Roxy's 'In Every Dreamhome a Heartache' is about an attempt, simultaneously disenchanted-cynical and desire-delirious, to resove this deadlock. It is as if Ferry has recognized, with Lacan, that phallic desire is fundamentally masturbatory. Since, that is to say, a fantasmatic screen prevents any sexual relation so that his desire is always for an 'inhuman partner', Ferry might as well have a partner that is literally inhuman: a blow-up doll. This scenario has many precursors: most famously perhaps Hoffman's short story 'The Sandman' (one of the main preoccupations of Freud's essay on 'The Uncanny' of course), but also Villier de L'isle Adam's lesser known but actually more chilling masterpiece of Decadent SF, 'The Future Eve' and its descendant, Ira Levin's Stepford Wives.

If the traditional problem for the male in pop culture has been dealing with a desire for the unattainable - for Lacan, remember, all desire is a desire for the unattainable - then the complementary difficulty for the female has been to come to terms with not being what the male wants. The Object knows that what she has does not correspond with what the subject lacks.

It is almost as if the female Goth response to this dilemma is to self-consciously assume the role of the 'cold, distanced, inhuman partner' (Zizek) of phallic desire. The glam male remained trapped in his perfect penthouse populated by dumb fantasmatic playdolls; the Goth female meanwhile roams through the roles of vamp and vampire, succubus, automaton. The glam male's pathologies are those of the subject; the Goth female's problematic is that of the object. Remember that the original sense of glamour - bewitchment - alludes to the power of the auto-objectified over the subject.

'If God is masculine, idols are always feminine', Baudrillard writes in Seduction (95), and Siouxsie differed from previous pop icons in that she was neither a male artist 'feminized' into iconhood by fan adoration, nor a female marionette manipulated by male svengalis, nor a female heroically struggling to assert a marginalized subjectivity. On the contrary, Siouxsie's perversity was to make an art of her own objectification. As Simon and Joy put it in The Sex Revolts Siouxsie's 'aspiration [was] towards a glacial exteriority of the objet d'art' evinced through 'a shunning of the moist, pulsing fecundity of organic life.' (344) This denial of interiority - unlike Lydia Lunch, Siouxsie is not interested in 'spilling her guts', in a confessional wallowing in the goo and viscera of a damaged interiority - corresponds to a staged refusal to either be 'a warm, compassionate, understanding fellow-creature' (Zizek). Like Grace Jones, another who made an art of her own objectification, Siouxsie didn't demand R.E.S.P.E.C.T. from her bachelor suitors (with the implied promise of a healthy relationship based on mutual regard) but subordination, supplication.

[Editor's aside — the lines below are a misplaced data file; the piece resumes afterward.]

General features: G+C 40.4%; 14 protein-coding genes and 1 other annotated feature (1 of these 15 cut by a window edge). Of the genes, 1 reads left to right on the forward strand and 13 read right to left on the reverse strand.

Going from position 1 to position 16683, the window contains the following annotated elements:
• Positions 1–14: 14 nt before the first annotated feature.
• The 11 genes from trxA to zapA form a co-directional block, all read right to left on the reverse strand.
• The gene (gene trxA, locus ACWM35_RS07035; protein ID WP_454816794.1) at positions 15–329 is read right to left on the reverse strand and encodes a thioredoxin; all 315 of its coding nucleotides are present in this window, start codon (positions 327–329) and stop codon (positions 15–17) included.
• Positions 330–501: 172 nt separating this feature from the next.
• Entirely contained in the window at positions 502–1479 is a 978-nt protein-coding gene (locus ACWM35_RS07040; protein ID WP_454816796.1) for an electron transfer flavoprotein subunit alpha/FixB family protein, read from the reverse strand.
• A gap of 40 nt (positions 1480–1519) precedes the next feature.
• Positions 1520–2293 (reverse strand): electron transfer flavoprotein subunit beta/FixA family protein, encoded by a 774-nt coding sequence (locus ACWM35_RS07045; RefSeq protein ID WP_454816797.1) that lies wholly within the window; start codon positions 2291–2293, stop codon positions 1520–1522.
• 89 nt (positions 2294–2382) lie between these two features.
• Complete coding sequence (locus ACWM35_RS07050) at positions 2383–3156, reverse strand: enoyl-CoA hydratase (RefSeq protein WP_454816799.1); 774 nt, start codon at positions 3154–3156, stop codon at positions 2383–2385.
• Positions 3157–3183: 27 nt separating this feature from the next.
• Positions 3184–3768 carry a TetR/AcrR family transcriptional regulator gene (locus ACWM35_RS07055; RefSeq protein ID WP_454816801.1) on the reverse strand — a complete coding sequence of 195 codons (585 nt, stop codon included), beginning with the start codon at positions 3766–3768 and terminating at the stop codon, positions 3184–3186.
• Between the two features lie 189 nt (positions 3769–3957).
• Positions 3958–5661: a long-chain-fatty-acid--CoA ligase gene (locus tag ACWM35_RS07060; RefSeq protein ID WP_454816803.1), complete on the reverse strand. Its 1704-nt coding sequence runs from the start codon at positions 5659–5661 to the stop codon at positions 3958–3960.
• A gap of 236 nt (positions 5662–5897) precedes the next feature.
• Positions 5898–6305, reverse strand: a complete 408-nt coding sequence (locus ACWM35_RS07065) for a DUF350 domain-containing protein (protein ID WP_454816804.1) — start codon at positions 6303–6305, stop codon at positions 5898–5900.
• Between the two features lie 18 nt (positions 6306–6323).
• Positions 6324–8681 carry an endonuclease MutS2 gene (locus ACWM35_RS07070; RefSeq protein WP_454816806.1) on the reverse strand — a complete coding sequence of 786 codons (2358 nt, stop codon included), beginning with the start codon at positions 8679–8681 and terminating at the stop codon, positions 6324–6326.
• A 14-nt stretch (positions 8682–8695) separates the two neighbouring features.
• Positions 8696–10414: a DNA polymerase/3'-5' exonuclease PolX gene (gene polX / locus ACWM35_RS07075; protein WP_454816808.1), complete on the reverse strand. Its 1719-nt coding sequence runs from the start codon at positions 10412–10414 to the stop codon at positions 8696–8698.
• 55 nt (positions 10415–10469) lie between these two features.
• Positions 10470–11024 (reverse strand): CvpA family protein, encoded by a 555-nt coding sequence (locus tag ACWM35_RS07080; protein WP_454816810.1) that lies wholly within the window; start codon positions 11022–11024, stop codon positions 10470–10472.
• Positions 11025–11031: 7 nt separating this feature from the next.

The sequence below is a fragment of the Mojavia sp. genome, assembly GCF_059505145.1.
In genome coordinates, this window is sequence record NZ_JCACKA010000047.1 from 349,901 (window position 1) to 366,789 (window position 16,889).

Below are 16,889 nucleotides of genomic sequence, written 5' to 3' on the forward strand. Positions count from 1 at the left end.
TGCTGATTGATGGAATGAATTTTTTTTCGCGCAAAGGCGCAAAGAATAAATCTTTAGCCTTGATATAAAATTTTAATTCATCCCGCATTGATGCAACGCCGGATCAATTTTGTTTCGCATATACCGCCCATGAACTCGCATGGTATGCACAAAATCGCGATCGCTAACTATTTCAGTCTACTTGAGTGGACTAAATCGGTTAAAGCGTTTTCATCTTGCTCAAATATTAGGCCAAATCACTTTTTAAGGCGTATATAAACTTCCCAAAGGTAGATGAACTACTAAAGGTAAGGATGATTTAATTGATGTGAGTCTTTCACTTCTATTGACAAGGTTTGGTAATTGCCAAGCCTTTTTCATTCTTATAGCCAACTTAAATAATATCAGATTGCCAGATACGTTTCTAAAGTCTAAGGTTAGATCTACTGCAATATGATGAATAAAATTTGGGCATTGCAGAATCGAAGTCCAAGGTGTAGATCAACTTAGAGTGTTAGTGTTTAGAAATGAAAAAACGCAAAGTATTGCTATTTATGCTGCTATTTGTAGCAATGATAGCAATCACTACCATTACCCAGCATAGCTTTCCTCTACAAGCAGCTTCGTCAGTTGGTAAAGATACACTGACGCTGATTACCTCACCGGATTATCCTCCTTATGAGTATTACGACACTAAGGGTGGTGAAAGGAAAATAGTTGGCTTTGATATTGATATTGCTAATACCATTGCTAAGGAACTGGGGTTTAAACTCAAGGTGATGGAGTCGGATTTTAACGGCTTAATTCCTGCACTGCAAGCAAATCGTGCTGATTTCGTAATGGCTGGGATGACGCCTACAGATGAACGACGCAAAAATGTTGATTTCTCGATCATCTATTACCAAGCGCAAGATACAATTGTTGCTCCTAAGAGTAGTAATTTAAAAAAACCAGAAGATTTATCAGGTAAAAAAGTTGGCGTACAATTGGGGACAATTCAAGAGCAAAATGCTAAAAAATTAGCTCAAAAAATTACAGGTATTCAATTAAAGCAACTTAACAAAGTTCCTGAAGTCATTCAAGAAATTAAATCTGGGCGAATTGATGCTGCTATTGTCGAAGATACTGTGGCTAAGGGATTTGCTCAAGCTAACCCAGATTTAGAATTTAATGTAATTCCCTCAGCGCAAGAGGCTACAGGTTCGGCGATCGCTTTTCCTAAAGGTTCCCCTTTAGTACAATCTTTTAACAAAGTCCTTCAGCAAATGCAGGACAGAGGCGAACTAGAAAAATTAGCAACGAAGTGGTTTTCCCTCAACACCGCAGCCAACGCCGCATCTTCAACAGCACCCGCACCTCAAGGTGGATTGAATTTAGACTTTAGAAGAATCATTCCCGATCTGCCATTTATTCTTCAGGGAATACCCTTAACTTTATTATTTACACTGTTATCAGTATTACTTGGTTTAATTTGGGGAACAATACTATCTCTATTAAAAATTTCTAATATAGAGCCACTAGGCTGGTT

(The Goth male is all to ready to comply, although - as Nick Cave's compulsively repetitious career has graphicallly demonstrated - snivelling prostration may well only be the prelude to homicidal destruction. Grovelling in front of the Ice Queen - 'I kiss the hem of her skirt' - the Goth male is neither object nor subject but - famously - abject. The best image of this idiot lust is the slavering, pustulant monstrosity on the cover of the Birthday Party's Junkyard, and their 'Release the Bats' - a song the group came to despise because they thought it might result in their being pigeoholed as generic Goth - remains the most pulsingly compulsive dramatization of the goth abject surrendering himself to the Object of his quivering desire. Cave oscillates between worshipping his Lady's femmachinc hauteur - 'my baby is a cool machine', 'she moves to the pulse of the generator' - and pruriently drooling over the 'filth' of her flesh - 'she doesn't mind a bit of dirt'. This conforms almost perfectly with Lacan's description of the courtly Lady, whose cold abstraction is not defined by opposition with smelly physicality. Cave's abject is unable to give up on his desire, and the result is well-known: in order to continue to desire the woman, he must ensure that he cannot possess her, 'so that l'il girl will just have to go'. Only when he has made her as cold and unyielding as Ferry's 'perfect companion' or Poe's parade of beautiful cadavers, can his desire be extended 'to eternity', because then it is rendered permanently incapable of satisfaction.)